The recent application to build houses on the much-loved Manning’s Pit has prompted a great deal of activity in Pilton.
The closing date of 16th March for comments on the application ‘to build up to 43 dwellings’ on the fields behind Lynbro Road resulted in over 250 objections, a clear demonstration of the passion of Pilton people for Manning’s Pit. The Friends of Manning’s Pit are putting on an exhibition in Barnstaple Museum from 1st April to 20th May entitled ‘The Life and Times of Manning’s Pit’. In addition to The Pilton Story’s small collection of stories it has gathered together contemporary material from the 19th century, when the Manning family lived in Pilton and are thought to have kept cattle on the land we now know as Manning’s Pit.
Don’t miss the chance to see it. It’s free and the museum is open from 10am until 5pm Monday to Saturday.
A memorial plaque is planned for a plinth in Rotary Gardens, Pilton, next year to commemorate the 100th anniversary of the end of World War One.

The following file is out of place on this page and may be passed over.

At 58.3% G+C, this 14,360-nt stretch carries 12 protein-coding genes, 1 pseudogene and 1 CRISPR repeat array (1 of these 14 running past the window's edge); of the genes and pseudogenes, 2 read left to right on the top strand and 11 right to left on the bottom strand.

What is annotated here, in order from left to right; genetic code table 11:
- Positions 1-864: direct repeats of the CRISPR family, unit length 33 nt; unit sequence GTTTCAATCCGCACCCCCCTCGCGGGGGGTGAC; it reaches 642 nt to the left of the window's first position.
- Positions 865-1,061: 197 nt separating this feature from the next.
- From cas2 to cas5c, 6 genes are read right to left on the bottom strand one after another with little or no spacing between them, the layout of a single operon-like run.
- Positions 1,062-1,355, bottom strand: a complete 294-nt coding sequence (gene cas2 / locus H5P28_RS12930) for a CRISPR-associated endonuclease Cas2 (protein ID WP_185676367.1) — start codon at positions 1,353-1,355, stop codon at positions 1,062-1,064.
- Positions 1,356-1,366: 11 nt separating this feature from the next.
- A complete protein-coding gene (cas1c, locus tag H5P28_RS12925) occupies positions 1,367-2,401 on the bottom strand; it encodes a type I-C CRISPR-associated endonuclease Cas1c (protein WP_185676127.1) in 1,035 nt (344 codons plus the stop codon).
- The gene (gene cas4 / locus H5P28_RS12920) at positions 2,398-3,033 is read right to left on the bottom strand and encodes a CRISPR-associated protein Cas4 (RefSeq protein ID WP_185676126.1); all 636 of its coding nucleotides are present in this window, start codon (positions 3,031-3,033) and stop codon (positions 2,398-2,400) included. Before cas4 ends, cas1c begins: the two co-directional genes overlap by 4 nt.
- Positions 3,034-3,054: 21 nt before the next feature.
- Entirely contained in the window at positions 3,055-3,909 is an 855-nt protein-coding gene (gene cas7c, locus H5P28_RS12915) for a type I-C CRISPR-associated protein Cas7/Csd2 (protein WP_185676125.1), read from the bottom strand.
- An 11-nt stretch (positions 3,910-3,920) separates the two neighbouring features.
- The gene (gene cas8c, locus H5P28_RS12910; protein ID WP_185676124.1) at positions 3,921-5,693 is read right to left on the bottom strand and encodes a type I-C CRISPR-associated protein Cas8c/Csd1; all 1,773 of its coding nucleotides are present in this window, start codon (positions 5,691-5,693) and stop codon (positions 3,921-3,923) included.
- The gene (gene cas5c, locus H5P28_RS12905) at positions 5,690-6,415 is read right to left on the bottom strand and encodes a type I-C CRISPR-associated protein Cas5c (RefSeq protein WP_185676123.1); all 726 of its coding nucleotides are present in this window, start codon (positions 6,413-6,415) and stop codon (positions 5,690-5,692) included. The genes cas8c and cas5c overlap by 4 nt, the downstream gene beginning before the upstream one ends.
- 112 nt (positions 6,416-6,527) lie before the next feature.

Memorial Plinth in Rotary Gardens
North Devon Council is appealing for people to come forward with stories, pictures or letters back home of any men or women from the Pilton area who served, fought and survived or of one of the 39 men who lost their lives in the war.
Martin Haddrill of The Pilton Story said “Pilton, the original settlement of Barnstaple, has a great sense of history as shown by the success of the heritage archive ‘The Pilton Story’. Before it is too late, we hope to collect stories of some of the men and women from Pilton who fought in World War I and, in some cases, did not return. Their stories will be told on the fourth plinth in the centre of Rotary Gardens. We already have three stories but would love some more”. If anyone has any information they would like to share, please contact the parks department on 01271 388326 or email email@example.com or The Pilton Story on 01271 371121.